No matter the year or the election, we voters have to listen to candidates pandering to special interests, but who are these people, and what makes them so special?
When we hear the voice of the anti-gun control lobby it is sometimes difficult to remember that National Rifle Association members make up only around 1.5% of the United States population, or that the LGBT community, ubiquitous in our cultural life, represents a mere 4%. And, Israel is such a hot-button issue in national elections that it seems remarkable that only around 2% of Americans are Jewish. So, in 2012, why are the 15% of the population who have no religion — atheists, agnostics, et al — disenfranchised when it comes to picking our leader?
Who do the 15% have to turn to? Who do those who want rational discourse in their politics get to pick as their leader when we have a Protestant and a Mormon running for the highest office in the land, and, whoever wins, a Catholic a heart beat away from the Oval Office? Wouldn’t it be nice, if just for once, we could vote for someone who doesn’t have to pretend to believe in fairy tales to be Commander-in-Chief of this great nation?
But, and it is hard to escape this, of the two viable candidates, there is a lesser evil.
President Obama may be a Christian, but his religious convictions certainly seem convenient. His father was an atheist; not, as some people would believe, a Muslim. The young Obama realized that the road to success as an African-American politician is through the black church, which he didn't come to until his twenties. He may well hold some Christian-friendly beliefs, but it’s apparent that his most devout beliefs are secular and pragmatic in nature. His ‘evolving’ opinion on gay marriage has been clearly political and his refusal to impose his views on anyone else with regards to abortion is a clear indicator of where his head is at. Then, there was the cynical and ceremonial, throwing of Jeremiah Wright under the bus during the 2008 campaign. If that wasn't enough, President Obama has personally been overseeing the assassination of terrorist suspects through drone strikes. Thou shall not kill? Well, not so much.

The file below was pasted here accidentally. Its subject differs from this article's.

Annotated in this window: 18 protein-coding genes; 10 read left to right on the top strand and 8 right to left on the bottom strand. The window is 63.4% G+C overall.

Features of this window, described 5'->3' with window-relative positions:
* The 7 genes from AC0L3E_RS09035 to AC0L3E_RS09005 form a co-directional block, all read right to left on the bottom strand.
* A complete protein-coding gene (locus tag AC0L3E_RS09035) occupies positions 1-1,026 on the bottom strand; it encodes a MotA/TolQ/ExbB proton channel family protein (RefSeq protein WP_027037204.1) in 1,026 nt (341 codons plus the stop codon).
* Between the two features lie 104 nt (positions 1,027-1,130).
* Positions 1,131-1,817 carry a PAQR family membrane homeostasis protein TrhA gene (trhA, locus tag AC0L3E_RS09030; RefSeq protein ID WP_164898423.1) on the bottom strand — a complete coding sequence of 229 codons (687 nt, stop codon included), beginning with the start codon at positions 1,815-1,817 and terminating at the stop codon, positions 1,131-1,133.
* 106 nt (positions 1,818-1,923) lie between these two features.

Mitt Romney, on the other hand, used his religion to avoid the draft in Vietnam. Instead of serving he spent his tour sashaying around Paris, France as a Mormon missionary At the time, it is worth noting, the Church of the Latter Day Saints was officially a racist organization that did not allow people of color into the priesthood. During his five year campaign for the presidency, Romney has clearly come out against LGBT rights and has also stated, on numerous occasions, that he wants to see the end of Roe v. Wade. Some were puzzled by Romney’s attack on PBS and Big Bird. Why would he be concerned about such an insignificant amount of federal funding? The answer is clear when we see he is pandering to creationists. It's not Sesame Street that he has a problem with, but NOVA — the science show that not only airs documentaries on evolution, but, also put so-called Intelligent Design on trial.
Ultimately, Obama is no saint, and probably no true believer either, but in either case he doesn’t force-feed his fairy tales to the American public. Conversely, Romney is a Latter Day Saint, and it would seem a true believer, who is more than willing to take a patriarchal view on women’s health, a less than compassionate view on homosexuality, and a bizarre view of American history that gives Jesus a starring role. The founder of Romney's church, Joseph Smith, a convicted con-artist, said that Jesus came to what is now the United States and gave a sermon to Native Americans sometime after he allegedly rose from the dead.
Atheists, agnostics, and others of no religion who are true to their own philosophy have to look at these two candidates and ask themselves who most represents their values. Is it the Christian of political convenience who will not impose his religion on others, and maintain a wall of separation between church and state; or is it the Mormon in the magic underwear who will make women second class citizens within four years? The choice seems pretty clear.